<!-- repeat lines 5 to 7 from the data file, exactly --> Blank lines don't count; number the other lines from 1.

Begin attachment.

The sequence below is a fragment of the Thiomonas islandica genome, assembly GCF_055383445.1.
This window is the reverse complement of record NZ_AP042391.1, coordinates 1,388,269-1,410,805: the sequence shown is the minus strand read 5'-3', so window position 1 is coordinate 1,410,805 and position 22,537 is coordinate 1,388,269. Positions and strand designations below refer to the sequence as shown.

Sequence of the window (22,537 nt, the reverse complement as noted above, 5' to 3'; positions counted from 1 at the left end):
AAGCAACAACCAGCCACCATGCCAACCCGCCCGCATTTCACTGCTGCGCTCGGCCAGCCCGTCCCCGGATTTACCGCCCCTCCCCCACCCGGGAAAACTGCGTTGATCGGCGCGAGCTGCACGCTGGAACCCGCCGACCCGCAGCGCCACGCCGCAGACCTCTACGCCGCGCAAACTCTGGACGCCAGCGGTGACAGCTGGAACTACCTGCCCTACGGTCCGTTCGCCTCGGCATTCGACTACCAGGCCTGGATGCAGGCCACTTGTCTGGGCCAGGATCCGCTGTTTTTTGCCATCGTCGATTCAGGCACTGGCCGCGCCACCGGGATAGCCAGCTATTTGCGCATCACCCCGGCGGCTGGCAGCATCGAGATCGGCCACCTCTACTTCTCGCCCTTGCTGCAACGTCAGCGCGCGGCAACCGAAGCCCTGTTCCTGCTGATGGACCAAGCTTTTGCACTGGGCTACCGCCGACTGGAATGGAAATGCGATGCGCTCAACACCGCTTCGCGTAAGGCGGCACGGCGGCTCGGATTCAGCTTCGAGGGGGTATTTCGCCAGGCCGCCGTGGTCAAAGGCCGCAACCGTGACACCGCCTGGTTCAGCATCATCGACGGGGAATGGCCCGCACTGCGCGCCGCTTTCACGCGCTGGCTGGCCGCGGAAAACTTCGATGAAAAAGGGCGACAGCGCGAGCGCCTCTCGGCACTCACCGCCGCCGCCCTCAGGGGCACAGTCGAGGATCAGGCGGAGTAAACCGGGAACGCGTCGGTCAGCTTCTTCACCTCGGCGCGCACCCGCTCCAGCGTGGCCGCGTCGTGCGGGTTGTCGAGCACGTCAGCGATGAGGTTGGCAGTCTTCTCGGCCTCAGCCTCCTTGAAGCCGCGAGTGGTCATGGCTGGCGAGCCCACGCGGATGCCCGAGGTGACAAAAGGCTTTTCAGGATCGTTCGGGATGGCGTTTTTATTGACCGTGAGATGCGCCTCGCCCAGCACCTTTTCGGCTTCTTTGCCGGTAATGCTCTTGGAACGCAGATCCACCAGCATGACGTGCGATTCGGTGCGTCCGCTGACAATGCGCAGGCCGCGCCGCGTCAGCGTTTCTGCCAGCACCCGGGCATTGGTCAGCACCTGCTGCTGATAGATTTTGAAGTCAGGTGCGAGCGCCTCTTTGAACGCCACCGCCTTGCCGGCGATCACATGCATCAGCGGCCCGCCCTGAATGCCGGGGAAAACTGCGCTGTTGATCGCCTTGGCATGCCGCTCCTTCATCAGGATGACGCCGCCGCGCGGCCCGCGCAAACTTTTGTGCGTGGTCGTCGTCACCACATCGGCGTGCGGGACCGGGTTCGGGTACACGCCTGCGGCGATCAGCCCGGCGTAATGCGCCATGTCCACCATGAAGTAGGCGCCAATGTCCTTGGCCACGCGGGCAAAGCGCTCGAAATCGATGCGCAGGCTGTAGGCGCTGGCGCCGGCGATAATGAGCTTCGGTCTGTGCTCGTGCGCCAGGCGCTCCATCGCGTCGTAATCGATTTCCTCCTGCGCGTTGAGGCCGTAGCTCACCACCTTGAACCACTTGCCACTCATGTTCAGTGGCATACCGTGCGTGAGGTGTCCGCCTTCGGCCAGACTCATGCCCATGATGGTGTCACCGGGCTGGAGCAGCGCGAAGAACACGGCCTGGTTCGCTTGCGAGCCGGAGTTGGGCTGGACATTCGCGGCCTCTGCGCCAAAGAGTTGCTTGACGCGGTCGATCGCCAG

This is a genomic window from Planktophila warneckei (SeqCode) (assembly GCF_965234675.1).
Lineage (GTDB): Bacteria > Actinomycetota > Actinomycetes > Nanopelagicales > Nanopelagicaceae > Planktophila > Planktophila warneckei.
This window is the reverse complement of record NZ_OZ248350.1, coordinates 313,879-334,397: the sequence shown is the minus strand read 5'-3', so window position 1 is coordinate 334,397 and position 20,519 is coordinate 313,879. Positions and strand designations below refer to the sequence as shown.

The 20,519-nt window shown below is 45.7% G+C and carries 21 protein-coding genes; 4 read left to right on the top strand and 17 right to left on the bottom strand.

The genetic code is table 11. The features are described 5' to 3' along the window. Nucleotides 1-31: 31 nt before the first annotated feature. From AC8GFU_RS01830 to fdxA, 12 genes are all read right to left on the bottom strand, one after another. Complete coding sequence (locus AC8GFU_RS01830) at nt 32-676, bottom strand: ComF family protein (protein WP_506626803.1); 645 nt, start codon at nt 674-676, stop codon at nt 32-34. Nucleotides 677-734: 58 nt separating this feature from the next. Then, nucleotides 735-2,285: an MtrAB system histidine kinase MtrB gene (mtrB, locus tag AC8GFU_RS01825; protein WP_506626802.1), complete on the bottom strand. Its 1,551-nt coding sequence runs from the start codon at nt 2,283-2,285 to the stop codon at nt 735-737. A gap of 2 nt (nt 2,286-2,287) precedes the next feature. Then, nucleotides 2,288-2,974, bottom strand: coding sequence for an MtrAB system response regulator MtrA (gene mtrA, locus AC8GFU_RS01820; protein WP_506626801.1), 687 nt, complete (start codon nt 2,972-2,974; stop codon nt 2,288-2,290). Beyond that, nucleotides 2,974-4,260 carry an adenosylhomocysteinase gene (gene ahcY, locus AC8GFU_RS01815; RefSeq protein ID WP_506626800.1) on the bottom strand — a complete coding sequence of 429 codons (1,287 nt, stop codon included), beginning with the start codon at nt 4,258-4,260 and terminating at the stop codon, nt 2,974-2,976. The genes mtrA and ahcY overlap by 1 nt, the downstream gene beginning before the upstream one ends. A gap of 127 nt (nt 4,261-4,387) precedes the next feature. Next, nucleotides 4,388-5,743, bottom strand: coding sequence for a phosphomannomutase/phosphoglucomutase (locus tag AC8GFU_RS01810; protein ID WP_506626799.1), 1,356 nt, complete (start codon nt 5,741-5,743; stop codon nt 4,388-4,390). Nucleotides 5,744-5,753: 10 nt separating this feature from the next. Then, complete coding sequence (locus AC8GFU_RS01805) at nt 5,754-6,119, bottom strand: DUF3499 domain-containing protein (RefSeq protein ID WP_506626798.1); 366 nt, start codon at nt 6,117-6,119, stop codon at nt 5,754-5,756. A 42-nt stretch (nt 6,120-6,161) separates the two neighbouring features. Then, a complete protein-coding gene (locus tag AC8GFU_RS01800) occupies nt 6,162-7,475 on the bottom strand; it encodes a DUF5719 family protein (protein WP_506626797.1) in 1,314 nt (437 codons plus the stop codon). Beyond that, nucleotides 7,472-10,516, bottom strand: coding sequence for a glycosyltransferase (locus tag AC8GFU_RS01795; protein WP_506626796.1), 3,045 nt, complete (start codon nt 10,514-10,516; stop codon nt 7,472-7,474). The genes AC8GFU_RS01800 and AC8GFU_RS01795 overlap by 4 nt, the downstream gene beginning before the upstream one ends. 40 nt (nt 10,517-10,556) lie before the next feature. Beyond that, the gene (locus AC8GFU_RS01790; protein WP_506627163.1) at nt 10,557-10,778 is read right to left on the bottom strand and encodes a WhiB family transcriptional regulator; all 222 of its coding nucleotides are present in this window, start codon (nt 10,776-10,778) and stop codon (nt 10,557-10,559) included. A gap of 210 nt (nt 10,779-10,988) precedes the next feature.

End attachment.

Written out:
This is a genomic window from Planktophila warneckei (SeqCode) (assembly GCF_965234675.1).
Lineage (GTDB): Bacteria > Actinomycetota > Actinomycetes > Nanopelagicales > Nanopelagicaceae > Planktophila > Planktophila warneckei.
This window is the reverse complement of record NZ_OZ248350.1, coordinates 313,879-334,397: the sequence shown is the minus strand read 5'-3', so window position 1 is coordinate 334,397 and position 20,519 is coordinate 313,879. Positions and strand designations below refer to the sequence as shown.